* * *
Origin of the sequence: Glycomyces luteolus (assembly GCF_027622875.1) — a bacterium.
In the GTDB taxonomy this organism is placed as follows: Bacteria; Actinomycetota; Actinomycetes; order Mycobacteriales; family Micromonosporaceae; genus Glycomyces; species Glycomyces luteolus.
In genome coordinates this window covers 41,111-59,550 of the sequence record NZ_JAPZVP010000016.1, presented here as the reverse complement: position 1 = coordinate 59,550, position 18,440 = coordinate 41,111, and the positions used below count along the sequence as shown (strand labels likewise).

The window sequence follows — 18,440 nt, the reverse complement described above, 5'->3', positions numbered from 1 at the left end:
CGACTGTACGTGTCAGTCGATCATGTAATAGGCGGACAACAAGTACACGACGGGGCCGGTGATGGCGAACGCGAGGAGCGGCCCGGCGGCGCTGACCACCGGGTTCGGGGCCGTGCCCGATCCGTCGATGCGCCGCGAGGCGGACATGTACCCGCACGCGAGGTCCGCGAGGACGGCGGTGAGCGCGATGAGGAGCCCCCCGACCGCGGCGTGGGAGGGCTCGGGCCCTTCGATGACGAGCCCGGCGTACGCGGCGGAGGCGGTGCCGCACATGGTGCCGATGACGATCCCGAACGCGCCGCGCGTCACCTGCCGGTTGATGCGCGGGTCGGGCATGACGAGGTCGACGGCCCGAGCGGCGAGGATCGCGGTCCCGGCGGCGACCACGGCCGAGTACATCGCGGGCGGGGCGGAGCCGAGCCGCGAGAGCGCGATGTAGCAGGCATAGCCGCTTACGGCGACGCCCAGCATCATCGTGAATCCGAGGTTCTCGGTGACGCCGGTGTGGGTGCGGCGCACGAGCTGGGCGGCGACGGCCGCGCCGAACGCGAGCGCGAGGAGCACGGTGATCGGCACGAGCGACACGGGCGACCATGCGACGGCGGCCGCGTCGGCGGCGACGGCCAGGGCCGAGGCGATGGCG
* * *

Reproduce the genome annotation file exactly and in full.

Origin of the sequence: Glycomyces luteolus (assembly GCF_027622875.1) — a bacterium.
In the GTDB taxonomy this organism is placed as follows: Bacteria; Actinomycetota; Actinomycetes; order Mycobacteriales; family Micromonosporaceae; genus Glycomyces; species Glycomyces luteolus.
In genome coordinates this window covers 41,111-59,550 of the sequence record NZ_JAPZVP010000016.1, presented here as the reverse complement: position 1 = coordinate 59,550, position 18,440 = coordinate 41,111, and the positions used below count along the sequence as shown (strand labels likewise).

The window sequence follows — 18,440 nt, the reverse complement described above, 5'->3', positions numbered from 1 at the left end:
CGACTGTACGTGTCAGTCGATCATGTAATAGGCGGACAACAAGTACACGACGGGGCCGGTGATGGCGAACGCGAGGAGCGGCCCGGCGGCGCTGACCACCGGGTTCGGGGCCGTGCCCGATCCGTCGATGCGCCGCGAGGCGGACATGTACCCGCACGCGAGGTCCGCGAGGACGGCGGTGAGCGCGATGAGGAGCCCCCCGACCGCGGCGTGGGAGGGCTCGGGCCCTTCGATGACGAGCCCGGCGTACGCGGCGGAGGCGGTGCCGCACATGGTGCCGATGACGATCCCGAACGCGCCGCGCGTCACCTGCCGGTTGATGCGCGGGTCGGGCATGACGAGGTCGACGGCCCGAGCGGCGAGGATCGCGGTCCCGGCGGCGACCACGGCCGAGTACATCGCGGGCGGGGCGGAGCCGAGCCGCGAGAGCGCGATGTAGCAGGCATAGCCGCTTACGGCGACGCCCAGCATCATCGTGAATCCGAGGTTCTCGGTGACGCCGGTGTGGGTGCGGCGCACGAGCTGGGCGGCGACGGCCGCGCCGAACGCGAGCGCGAGGAGCACGGTGATCGGCACGAGCGACACGGGCGACCATGCGACGGCGGCCGCGTCGGCGGCGACGGCCAGGGCCGAGGCGATGGCG